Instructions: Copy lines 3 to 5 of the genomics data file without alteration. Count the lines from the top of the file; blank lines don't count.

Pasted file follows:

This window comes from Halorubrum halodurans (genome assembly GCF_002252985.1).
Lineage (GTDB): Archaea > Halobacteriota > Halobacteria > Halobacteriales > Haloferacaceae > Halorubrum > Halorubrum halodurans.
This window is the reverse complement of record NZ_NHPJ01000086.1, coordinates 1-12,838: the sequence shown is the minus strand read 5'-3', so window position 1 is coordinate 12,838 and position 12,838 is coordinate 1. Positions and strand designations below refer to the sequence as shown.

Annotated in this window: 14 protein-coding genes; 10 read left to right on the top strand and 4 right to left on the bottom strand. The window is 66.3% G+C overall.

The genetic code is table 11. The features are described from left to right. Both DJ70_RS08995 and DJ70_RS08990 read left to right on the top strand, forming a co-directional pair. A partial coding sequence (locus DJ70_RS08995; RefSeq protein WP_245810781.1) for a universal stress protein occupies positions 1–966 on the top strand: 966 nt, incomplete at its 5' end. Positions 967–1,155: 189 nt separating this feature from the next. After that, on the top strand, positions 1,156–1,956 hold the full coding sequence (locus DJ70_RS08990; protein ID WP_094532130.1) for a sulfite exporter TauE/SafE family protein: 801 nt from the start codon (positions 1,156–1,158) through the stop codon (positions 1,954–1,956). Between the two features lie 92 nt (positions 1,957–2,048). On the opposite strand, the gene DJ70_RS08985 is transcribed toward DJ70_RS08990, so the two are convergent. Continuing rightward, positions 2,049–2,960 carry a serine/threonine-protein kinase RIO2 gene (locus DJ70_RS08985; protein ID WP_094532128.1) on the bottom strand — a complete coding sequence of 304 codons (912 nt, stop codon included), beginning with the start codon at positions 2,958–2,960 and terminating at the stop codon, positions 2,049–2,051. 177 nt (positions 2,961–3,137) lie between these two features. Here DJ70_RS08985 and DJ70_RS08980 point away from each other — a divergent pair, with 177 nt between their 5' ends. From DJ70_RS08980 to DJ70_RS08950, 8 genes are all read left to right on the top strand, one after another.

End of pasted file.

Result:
This window is the reverse complement of record NZ_NHPJ01000086.1, coordinates 1-12,838: the sequence shown is the minus strand read 5'-3', so window position 1 is coordinate 12,838 and position 12,838 is coordinate 1. Positions and strand designations below refer to the sequence as shown.

Annotated in this window: 14 protein-coding genes; 10 read left to right on the top strand and 4 right to left on the bottom strand. The window is 66.3% G+C overall.

The genetic code is table 11. The features are described from left to right. Both DJ70_RS08995 and DJ70_RS08990 read left to right on the top strand, forming a co-directional pair. A partial coding sequence (locus DJ70_RS08995; RefSeq protein WP_245810781.1) for a universal stress protein occupies positions 1–966 on the top strand: 966 nt, incomplete at its 5' end. Positions 967–1,155: 189 nt separating this feature from the next. After that, on the top strand, positions 1,156–1,956 hold the full coding sequence (locus DJ70_RS08990; protein ID WP_094532130.1) for a sulfite exporter TauE/SafE family protein: 801 nt from the start codon (positions 1,156–1,158) through the stop codon (positions 1,954–1,956). Between the two features lie 92 nt (positions 1,957–2,048). On the opposite strand, the gene DJ70_RS08985 is transcribed toward DJ70_RS08990, so the two are convergent. Continuing rightward, positions 2,049–2,960 carry a serine/threonine-protein kinase RIO2 gene (locus DJ70_RS08985; protein ID WP_094532128.1) on the bottom strand — a complete coding sequence of 304 codons (912 nt, stop codon included), beginning with the start codon at positions 2,958–2,960 and terminating at the stop codon, positions 2,049–2,051. 177 nt (positions 2,961–3,137) lie between these two features. Here DJ70_RS08985 and DJ70_RS08980 point away from each other — a divergent pair, with 177 nt between their 5' ends. From DJ70_RS08980 to DJ70_RS08950, 8 genes are all read left to right on the top strand, one after another.